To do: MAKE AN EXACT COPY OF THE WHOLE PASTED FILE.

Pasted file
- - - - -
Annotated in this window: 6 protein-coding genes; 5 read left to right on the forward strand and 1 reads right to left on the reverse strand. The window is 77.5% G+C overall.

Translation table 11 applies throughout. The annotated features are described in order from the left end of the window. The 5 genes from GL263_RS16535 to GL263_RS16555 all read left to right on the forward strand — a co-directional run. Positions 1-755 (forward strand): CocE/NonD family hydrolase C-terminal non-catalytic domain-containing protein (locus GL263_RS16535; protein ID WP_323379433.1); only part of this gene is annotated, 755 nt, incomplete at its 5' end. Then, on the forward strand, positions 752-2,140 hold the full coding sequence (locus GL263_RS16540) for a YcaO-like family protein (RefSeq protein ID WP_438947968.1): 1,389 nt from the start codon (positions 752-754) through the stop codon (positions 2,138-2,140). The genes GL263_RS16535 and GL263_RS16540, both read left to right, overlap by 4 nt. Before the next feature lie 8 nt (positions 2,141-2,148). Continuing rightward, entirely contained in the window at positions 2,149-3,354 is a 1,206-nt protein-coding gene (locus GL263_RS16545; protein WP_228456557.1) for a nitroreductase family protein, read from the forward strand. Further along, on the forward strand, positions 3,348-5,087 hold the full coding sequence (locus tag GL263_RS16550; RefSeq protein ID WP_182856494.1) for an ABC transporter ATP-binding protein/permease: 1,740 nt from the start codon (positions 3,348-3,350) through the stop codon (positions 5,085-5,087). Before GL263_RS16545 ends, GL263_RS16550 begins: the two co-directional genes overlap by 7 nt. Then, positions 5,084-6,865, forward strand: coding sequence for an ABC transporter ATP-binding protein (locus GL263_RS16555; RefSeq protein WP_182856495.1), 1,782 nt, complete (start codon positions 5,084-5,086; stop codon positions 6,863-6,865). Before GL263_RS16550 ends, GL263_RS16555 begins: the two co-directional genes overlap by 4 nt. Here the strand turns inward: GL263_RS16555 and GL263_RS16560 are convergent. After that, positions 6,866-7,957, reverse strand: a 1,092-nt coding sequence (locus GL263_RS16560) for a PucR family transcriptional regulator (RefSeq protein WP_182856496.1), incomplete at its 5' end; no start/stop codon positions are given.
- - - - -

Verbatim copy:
Annotated in this window: 6 protein-coding genes; 5 read left to right on the forward strand and 1 reads right to left on the reverse strand. The window is 77.5% G+C overall.

Translation table 11 applies throughout. The annotated features are described in order from the left end of the window. The 5 genes from GL263_RS16535 to GL263_RS16555 all read left to right on the forward strand — a co-directional run. Positions 1-755 (forward strand): CocE/NonD family hydrolase C-terminal non-catalytic domain-containing protein (locus GL263_RS16535; protein ID WP_323379433.1); only part of this gene is annotated, 755 nt, incomplete at its 5' end. Then, on the forward strand, positions 752-2,140 hold the full coding sequence (locus GL263_RS16540) for a YcaO-like family protein (RefSeq protein ID WP_438947968.1): 1,389 nt from the start codon (positions 752-754) through the stop codon (positions 2,138-2,140). The genes GL263_RS16535 and GL263_RS16540, both read left to right, overlap by 4 nt. Before the next feature lie 8 nt (positions 2,141-2,148). Continuing rightward, entirely contained in the window at positions 2,149-3,354 is a 1,206-nt protein-coding gene (locus GL263_RS16545; protein WP_228456557.1) for a nitroreductase family protein, read from the forward strand. Further along, on the forward strand, positions 3,348-5,087 hold the full coding sequence (locus tag GL263_RS16550; RefSeq protein ID WP_182856494.1) for an ABC transporter ATP-binding protein/permease: 1,740 nt from the start codon (positions 3,348-3,350) through the stop codon (positions 5,085-5,087). Before GL263_RS16545 ends, GL263_RS16550 begins: the two co-directional genes overlap by 7 nt. Then, positions 5,084-6,865, forward strand: coding sequence for an ABC transporter ATP-binding protein (locus GL263_RS16555; RefSeq protein WP_182856495.1), 1,782 nt, complete (start codon positions 5,084-5,086; stop codon positions 6,863-6,865). Before GL263_RS16550 ends, GL263_RS16555 begins: the two co-directional genes overlap by 4 nt. Here the strand turns inward: GL263_RS16555 and GL263_RS16560 are convergent. After that, positions 6,866-7,957, reverse strand: a 1,092-nt coding sequence (locus GL263_RS16560) for a PucR family transcriptional regulator (RefSeq protein WP_182856496.1), incomplete at its 5' end; no start/stop codon positions are given.